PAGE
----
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Investigating the impact of COVID-19 lockdown on adults with a recent history of recurrent major depressive disorder: a multi-Centre study using remote measurement technology

Research output: Contribution to journalArticlepeer-review

on behalf of the RADAR-CNS consortium

Original languageEnglish
Article number435
JournalBMC Psychiatry
Volume21
Issue number1
DOIs
PublishedDec 2021

Bibliographical note

Funding Information: The RADAR-CNS project ( www.radar-cns.org ) has received funding from the Innovative Medicines Initiative 2 Joint Undertaking under grant agreement No 115902. This Joint Undertaking receives support from the European Union’s Horizon 2020 research and innovation programme and EFPIA ( www.imi.europa.eu ). This communication reflects the views of the RADAR-CNS consortium and neither IMI nor the European Union and EFPIA are liable for any use that may be made of the information contained herein. The funding body have not been involved in the design of the study, the collection or analysis of data, or the interpretation of data. Funding Information: Participant recruitment in Amsterdam was partially accomplished through Hersenonderzoek.nl, a Dutch online registry that facilitates participant recruitment for neuroscience studies ( https://hersenonderzoek.nl/ ). Hersenonderzoek.nl is funded by ZonMw-Memorabel (project no 73305095003), a project in the context of the Dutch Deltaplan Dementie, Gieskes-Strijbis Foundation, the Alzheimer’s Society in the Netherlands and Brain Foundation Netherlands. Participants from Spain were recruited from 4 clinical network services: Parc Sanitari Sant Joan de Déu Network services, Institut Català de la Salut, Institut Pere Mata Hospital Clínico San Carlos. This paper represents independent research part funded by the National Institute for Health Research (NIHR) Biomedical Research Centre and South London and Maudsley NHS Foundation Trust and King’s College London. The views expressed are those of the authors and not necessarily those of the NHS, the NIHR or the Department of Health and Social Care. Funding Information: Participant recruitment in Amsterdam was partially accomplished through Hersenonderzoek.nl, a Dutch online registry that facilitates participant recruitment for neuroscience studies (https://hersenonderzoek.nl/). Hersenonderzoek.nl is funded by ZonMw-Memorabel (project no 73305095003), a project in the context of the Dutch Deltaplan Dementie, Gieskes-Strijbis Foundation, the Alzheimer?s Society in the Netherlands and Brain Foundation Netherlands. Participants from Spain were recruited from 4 clinical network services: Parc Sanitari Sant Joan de D?u Network services, Institut Catal? de la Salut, Institut Pere Mata Hospital Cl?nico San Carlos. This paper represents independent research part funded by the National Institute for Health Research (NIHR) Biomedical Research Centre and South London and Maudsley NHS Foundation Trust and King?s College London. The views expressed are those of the authors and not necessarily those of the NHS, the NIHR or the Department of Health and Social Care. Publisher Copyright: © 2021, The Author(s). Copyright: Copyright 2021 Elsevier B.V., All rights reserved.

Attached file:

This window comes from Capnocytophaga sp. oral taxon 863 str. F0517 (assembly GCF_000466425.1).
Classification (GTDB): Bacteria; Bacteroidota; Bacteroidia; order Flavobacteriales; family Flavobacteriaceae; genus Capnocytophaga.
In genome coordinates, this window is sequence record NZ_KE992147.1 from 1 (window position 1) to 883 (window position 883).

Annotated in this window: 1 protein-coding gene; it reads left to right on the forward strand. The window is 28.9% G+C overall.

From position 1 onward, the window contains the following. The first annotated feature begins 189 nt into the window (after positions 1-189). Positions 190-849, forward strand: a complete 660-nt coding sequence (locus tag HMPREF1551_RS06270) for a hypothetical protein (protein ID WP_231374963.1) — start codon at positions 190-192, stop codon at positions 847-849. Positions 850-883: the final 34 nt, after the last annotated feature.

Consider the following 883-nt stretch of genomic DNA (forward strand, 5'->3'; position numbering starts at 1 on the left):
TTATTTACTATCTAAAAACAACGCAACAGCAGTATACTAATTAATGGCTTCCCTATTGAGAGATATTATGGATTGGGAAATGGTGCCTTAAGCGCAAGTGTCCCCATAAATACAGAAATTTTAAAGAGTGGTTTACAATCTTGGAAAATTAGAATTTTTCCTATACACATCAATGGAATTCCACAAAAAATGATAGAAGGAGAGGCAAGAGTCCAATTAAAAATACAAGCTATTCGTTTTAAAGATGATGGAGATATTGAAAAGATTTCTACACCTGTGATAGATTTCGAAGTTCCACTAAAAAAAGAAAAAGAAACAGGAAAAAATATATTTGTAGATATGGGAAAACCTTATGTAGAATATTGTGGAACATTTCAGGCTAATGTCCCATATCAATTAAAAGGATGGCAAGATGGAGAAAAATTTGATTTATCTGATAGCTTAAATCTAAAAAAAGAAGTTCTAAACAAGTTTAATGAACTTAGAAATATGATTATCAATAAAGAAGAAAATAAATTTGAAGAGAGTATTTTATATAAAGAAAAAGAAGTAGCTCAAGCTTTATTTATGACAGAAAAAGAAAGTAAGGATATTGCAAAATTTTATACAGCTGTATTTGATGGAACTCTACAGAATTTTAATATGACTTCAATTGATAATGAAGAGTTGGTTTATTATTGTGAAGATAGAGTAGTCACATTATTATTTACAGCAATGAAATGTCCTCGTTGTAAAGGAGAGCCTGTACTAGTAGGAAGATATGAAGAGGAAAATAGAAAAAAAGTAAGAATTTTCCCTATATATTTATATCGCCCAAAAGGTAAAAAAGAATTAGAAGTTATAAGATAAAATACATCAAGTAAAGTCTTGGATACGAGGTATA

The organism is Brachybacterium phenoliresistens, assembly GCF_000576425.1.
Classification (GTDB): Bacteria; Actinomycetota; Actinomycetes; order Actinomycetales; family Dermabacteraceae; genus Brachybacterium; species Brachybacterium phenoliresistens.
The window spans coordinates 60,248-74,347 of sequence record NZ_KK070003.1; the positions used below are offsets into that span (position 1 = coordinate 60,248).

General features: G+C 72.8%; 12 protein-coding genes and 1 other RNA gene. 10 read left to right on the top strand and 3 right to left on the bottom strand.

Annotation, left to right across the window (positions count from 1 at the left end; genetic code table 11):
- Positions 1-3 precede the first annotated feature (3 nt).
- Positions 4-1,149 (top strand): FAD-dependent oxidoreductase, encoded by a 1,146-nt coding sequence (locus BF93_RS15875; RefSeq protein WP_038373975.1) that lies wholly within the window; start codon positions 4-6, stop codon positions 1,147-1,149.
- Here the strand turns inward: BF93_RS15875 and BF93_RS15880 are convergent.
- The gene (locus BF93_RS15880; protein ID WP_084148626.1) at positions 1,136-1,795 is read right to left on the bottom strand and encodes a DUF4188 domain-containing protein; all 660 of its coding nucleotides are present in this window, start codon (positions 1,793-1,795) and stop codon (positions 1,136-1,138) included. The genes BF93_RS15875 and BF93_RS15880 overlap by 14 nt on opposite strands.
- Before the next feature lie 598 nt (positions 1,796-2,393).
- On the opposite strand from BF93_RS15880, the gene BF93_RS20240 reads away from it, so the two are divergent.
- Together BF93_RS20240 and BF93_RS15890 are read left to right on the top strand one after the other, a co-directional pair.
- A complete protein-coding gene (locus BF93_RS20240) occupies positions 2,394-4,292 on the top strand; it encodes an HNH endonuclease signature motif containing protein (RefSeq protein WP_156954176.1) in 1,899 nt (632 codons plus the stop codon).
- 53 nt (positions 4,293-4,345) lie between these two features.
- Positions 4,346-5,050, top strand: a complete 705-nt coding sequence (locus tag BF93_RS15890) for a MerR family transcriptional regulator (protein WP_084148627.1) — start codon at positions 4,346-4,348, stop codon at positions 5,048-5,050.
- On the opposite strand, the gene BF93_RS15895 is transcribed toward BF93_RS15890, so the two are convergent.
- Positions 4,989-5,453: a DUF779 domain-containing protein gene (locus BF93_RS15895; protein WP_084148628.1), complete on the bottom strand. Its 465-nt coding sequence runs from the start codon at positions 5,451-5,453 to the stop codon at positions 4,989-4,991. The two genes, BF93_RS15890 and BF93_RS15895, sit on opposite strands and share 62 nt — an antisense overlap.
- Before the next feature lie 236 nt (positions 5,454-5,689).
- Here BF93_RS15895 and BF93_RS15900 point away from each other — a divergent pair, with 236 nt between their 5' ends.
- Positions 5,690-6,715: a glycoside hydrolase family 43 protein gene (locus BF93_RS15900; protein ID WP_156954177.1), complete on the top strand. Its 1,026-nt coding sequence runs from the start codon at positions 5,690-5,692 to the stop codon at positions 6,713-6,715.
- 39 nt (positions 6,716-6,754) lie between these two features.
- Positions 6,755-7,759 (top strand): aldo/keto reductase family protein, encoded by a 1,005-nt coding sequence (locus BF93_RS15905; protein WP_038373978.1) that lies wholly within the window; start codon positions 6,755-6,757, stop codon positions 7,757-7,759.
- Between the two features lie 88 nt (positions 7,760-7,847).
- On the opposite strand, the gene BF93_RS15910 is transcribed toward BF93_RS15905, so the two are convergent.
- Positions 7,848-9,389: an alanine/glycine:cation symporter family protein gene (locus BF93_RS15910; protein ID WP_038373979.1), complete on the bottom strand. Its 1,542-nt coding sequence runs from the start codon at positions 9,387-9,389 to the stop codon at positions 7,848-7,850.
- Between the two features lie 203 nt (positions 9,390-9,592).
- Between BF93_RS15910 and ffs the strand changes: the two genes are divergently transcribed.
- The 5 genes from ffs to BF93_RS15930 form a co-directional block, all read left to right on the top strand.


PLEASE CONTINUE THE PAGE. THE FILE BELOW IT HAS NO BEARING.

King's Authors

Abstract

Background: The outbreak of severe acute respiratory syndrome coronavirus 2 (SARS-CoV-2), which causes a clinical illness Covid-19, has had a major impact on mental health globally. Those diagnosed with major depressive disorder (MDD) may be negatively impacted by the global pandemic due to social isolation, feelings of loneliness or lack of access to care. This study seeks to assess the impact of the 1st lockdown – pre-, during and post – in adults with a recent history of MDD across multiple centres. Methods: This study is a secondary analysis of an on-going cohort study, RADAR-MDD project, a multi-centre study examining the use of remote measurement technology (RMT) in monitoring MDD. Self-reported questionnaire and passive data streams were analysed from participants who had joined the project prior to 1st December 2019 and had completed Patient Health and Self-esteem Questionnaires during the pandemic (n = 252). We used mixed models for repeated measures to estimate trajectories of depressive symptoms, self-esteem, and sleep duration. Results: In our sample of 252 participants, 48% (n = 121) had clinically relevant depressive symptoms shortly before the pandemic. For the sample as a whole, we found no evidence that depressive symptoms or self-esteem changed between pre-, during- and post-lockdown. However, we found evidence that mean sleep duration (in minutes) decreased significantly between during- and post- lockdown (− 12.16; 95% CI − 18.39 to − 5.92; p < 0.001). We also found that those experiencing clinically relevant depressive symptoms shortly before the pandemic showed a decrease in depressive symptoms, self-esteem and sleep duration between pre- and during- lockdown (interaction p = 0.047, p = 0.045 and p < 0.001, respectively) as compared to those who were not. Conclusions: We identified changes in depressive symptoms and sleep duration over the course of lockdown, some of which varied according to whether participants were experiencing clinically relevant depressive symptoms shortly prior to the pandemic. However, the results of this study suggest that those with MDD do not experience a significant worsening in symptoms during the first months of the Covid − 19 pandemic.

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